You're accessing this slice of literary goodness for free because we believe anyone and everyone should be able to access the best in fiction, non-fiction, poetry, and art. And because we don't ask our readers to pay for Guernica, we do—for web hosting, server costs, and the other incidentals necessary to keep Guernica up and running, and, most importantly, open and available to as many people as possible, around the world.
If like us you believe in a widely accessible Guernica, consider supporting the magazine with a tax deductible donation or by subscribing. We'll only be asking for two weeks, three times a year—asking for support from readers like you on your own terms: our all-volunteer staff gives to Guernica out of love, and we extend that friendship to you. If you love Guernica, click to help make sure an ever-growing community can continue to read, react, and participate. Each month, more than 100,000 unique readers visit guernicamag.com—even a small amount, a couple of dollars, from just half of those visitors would sustain us for many, many moons.
Our infinite thanks,
The Guernica Team
Staff Pick: Swetha Regunathan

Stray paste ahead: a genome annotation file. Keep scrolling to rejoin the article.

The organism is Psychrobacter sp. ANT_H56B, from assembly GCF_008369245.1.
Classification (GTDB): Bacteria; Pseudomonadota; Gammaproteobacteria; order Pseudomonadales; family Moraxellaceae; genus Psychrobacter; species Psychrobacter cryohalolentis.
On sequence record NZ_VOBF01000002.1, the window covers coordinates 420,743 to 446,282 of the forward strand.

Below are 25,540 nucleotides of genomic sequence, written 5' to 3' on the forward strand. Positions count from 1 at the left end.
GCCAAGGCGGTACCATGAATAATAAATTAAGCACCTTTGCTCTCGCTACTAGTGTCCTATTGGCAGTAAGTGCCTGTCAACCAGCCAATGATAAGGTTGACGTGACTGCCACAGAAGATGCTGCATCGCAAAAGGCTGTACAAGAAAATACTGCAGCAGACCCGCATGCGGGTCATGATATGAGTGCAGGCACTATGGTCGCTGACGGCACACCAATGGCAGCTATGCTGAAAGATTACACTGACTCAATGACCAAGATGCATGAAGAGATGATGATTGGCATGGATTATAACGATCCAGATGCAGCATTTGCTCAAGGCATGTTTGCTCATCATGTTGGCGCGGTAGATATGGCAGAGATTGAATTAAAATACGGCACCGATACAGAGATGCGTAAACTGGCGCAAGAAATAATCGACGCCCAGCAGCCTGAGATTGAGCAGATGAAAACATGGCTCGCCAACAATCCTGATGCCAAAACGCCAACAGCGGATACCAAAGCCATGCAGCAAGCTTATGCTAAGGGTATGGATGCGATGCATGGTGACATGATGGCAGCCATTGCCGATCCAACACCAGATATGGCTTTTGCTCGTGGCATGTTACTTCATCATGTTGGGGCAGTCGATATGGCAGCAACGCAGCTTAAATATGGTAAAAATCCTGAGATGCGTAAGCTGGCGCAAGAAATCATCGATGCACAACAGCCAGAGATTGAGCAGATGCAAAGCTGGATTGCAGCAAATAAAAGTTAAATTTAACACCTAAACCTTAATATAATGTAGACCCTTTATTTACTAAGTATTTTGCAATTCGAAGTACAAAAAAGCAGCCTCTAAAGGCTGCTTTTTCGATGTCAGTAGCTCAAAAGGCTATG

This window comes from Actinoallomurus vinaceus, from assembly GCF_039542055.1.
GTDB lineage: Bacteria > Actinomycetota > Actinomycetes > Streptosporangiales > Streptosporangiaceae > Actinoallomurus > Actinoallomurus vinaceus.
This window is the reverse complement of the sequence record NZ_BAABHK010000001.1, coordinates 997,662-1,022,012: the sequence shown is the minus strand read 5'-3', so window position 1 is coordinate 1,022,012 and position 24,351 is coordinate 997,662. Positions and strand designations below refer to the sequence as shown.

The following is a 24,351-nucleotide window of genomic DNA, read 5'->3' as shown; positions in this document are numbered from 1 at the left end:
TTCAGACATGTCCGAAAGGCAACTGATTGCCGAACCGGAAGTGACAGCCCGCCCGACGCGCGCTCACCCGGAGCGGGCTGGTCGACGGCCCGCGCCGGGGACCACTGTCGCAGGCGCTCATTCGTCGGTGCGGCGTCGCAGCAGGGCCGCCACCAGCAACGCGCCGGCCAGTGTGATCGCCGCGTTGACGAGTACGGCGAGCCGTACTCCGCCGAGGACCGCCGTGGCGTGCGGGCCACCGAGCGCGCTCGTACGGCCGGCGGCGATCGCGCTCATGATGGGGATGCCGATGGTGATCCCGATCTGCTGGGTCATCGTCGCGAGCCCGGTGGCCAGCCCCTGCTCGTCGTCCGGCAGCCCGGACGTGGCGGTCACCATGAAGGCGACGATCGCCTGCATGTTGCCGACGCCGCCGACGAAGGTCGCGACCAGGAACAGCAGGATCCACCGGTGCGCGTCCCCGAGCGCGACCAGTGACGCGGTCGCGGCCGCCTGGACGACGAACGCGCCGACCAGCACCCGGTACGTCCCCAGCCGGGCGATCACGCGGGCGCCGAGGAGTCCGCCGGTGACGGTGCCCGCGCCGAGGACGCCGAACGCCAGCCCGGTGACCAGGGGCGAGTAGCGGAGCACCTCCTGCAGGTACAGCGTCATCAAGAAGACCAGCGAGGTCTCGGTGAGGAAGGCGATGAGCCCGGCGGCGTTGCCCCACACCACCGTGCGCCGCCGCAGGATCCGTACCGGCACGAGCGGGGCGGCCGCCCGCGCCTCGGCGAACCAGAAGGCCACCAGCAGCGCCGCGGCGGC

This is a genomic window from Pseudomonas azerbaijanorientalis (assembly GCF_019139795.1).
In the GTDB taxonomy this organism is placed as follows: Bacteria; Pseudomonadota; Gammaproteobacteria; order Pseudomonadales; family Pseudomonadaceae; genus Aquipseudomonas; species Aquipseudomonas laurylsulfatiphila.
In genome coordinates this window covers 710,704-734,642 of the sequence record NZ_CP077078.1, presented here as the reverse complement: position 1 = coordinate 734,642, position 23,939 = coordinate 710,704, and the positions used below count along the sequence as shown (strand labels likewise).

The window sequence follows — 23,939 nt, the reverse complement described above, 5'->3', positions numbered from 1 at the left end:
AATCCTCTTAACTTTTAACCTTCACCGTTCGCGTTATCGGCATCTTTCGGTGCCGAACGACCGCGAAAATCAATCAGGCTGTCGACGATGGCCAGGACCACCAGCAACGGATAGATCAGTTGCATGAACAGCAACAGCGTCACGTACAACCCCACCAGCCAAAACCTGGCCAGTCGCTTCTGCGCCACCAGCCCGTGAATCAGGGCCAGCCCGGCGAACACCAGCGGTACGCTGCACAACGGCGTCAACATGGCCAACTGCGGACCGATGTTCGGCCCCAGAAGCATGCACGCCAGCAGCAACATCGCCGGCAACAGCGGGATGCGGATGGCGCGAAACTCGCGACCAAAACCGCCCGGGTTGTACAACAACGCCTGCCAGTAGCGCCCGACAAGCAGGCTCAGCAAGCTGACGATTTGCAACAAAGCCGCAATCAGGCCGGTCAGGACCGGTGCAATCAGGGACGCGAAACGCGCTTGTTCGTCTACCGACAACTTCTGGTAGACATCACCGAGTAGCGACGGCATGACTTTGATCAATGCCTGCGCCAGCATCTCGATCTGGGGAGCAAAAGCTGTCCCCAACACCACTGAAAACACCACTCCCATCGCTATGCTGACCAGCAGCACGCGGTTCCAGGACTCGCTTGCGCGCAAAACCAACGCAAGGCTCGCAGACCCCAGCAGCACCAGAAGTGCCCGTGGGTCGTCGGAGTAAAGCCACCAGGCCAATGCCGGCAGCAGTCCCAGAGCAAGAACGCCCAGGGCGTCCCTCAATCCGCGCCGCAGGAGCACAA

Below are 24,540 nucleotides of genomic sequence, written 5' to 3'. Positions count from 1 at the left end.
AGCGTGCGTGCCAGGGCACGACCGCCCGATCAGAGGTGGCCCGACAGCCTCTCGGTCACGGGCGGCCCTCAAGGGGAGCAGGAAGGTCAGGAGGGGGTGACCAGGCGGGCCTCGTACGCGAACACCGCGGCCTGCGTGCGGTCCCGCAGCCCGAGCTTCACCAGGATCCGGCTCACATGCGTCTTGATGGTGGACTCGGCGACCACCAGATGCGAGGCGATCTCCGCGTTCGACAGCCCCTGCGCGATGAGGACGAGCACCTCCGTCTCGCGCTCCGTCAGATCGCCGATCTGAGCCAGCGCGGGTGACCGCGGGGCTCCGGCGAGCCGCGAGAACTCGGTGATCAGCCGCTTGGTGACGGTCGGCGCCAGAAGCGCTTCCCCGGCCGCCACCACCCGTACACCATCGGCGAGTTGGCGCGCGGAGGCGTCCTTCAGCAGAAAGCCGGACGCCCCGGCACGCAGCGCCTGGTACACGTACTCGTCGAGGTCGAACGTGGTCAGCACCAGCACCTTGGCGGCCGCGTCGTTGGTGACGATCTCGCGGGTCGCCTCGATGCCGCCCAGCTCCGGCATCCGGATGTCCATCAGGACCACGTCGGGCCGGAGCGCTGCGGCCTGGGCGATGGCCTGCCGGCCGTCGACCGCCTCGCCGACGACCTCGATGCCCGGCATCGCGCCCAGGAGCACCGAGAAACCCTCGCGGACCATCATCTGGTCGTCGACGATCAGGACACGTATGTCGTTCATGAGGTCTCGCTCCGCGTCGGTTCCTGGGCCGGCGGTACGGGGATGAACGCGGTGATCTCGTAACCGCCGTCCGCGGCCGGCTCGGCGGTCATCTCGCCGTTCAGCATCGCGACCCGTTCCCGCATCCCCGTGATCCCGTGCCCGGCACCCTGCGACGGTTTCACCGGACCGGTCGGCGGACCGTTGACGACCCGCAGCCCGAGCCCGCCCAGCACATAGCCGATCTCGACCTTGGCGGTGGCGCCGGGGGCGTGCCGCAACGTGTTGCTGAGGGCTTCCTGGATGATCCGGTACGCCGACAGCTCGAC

June 24, 2009
I really liked last year’s highly-reviewed novel by Joseph O’Neill, Netherland. What is it about an oblong beige bat, a small rubber ball, and a squadron of men in crisp white uniforms that sends half of the world into a dither? What is it about bowlers (not the kind in rented shoes), wickets and wicket-keepers, and the six hours of playing time over two or more days that evokes tea sandwiches and transnational amity? Netherland invites these questions, and more, with an intricacy and intelligence rarely broached in the recent flourish of immigrant-experience books and films. Nothing comes easy in O’Neill’s complex novel—neither dreams nor lengthy jaunts through a New York populated by “others.” The novel’s true dilemma might be the placement of its eponymous, ambiguous locale. What could “netherland” mean, after all? Does it stand for nothing more than the Dutch, the first colonizers of a city that has been continually re-colonized by its immigrants in turn? The result is real insight into the resettlement of an old colony by new and optimistic émigrés.
Bio: Swetha Regunathan is assistant editor of Guernica. Her last article, “Who’ll Stop the Rain”:http://www.guernicamag.com/features/916/wholl_stop_the_rain/ appeared in Guernica’s March 2009 issue.
Readers like you make Guernica possible. Please show your support.
Tagged with: books joseph o'Neill Netherland new york staff recommendation swetha regunathan